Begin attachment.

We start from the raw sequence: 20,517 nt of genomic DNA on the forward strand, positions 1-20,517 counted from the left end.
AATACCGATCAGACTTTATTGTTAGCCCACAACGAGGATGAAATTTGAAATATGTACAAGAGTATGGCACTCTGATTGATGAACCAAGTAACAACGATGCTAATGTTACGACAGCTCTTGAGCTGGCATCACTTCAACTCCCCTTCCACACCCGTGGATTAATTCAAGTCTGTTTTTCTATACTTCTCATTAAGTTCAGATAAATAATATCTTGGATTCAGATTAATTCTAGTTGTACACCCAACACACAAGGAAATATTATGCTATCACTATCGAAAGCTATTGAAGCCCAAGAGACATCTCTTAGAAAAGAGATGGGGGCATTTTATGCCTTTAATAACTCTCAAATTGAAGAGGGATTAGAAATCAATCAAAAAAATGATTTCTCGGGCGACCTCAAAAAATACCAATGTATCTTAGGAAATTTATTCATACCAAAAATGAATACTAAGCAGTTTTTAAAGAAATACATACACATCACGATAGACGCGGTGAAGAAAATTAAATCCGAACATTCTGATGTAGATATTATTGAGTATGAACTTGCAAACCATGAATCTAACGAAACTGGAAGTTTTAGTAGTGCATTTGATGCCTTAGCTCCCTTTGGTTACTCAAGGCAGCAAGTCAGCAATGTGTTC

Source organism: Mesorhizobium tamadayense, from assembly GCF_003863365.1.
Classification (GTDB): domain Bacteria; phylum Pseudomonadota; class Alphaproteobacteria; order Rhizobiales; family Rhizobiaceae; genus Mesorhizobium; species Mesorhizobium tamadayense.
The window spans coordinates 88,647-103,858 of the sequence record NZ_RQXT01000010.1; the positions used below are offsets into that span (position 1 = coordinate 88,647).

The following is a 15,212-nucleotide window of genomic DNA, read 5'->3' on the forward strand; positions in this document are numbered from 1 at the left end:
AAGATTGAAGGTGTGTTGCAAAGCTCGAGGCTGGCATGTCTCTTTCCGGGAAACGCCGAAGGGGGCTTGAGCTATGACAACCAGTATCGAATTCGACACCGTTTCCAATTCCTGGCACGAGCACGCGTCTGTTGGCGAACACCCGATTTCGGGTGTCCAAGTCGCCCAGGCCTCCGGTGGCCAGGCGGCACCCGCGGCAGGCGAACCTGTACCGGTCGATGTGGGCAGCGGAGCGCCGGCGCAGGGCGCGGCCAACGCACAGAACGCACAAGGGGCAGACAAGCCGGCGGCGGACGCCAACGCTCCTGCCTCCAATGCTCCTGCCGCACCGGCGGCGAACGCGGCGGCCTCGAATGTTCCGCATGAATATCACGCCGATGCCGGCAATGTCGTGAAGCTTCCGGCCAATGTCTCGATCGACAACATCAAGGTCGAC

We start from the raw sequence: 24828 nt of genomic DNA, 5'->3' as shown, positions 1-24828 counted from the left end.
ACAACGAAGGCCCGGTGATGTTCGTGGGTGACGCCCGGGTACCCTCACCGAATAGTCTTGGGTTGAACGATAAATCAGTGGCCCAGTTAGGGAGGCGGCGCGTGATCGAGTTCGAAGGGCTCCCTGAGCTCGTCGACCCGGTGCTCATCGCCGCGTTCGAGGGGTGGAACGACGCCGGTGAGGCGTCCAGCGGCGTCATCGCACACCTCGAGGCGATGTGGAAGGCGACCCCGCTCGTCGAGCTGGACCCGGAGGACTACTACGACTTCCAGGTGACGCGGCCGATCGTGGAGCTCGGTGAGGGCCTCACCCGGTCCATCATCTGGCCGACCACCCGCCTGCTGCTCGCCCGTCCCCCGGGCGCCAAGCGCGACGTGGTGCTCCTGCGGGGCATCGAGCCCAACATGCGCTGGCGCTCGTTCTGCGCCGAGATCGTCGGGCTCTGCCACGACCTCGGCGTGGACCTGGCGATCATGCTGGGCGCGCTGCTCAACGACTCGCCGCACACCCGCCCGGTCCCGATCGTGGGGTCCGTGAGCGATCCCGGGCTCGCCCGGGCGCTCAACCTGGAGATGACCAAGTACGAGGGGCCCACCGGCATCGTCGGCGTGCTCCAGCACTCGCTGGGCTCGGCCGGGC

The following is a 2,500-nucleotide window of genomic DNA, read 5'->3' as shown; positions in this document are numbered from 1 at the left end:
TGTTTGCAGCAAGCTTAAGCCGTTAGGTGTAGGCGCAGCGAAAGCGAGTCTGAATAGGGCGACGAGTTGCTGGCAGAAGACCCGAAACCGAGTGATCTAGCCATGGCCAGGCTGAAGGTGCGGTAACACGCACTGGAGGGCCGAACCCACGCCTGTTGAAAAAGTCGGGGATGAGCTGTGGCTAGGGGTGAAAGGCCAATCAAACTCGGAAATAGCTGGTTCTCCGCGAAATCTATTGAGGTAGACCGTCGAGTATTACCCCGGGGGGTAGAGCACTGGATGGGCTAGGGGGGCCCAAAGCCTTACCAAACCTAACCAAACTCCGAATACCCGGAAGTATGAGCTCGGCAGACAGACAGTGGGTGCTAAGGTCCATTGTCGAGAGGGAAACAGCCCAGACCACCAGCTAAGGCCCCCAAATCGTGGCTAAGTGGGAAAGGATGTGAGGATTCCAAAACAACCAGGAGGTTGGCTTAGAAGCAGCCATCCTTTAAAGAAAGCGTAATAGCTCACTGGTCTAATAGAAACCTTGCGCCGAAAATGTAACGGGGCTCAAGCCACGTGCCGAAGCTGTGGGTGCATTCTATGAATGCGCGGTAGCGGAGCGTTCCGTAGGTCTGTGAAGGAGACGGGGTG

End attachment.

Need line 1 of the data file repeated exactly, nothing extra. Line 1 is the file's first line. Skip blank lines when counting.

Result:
We start from the raw sequence: 20,517 nt of genomic DNA on the forward strand, positions 1-20,517 counted from the left end.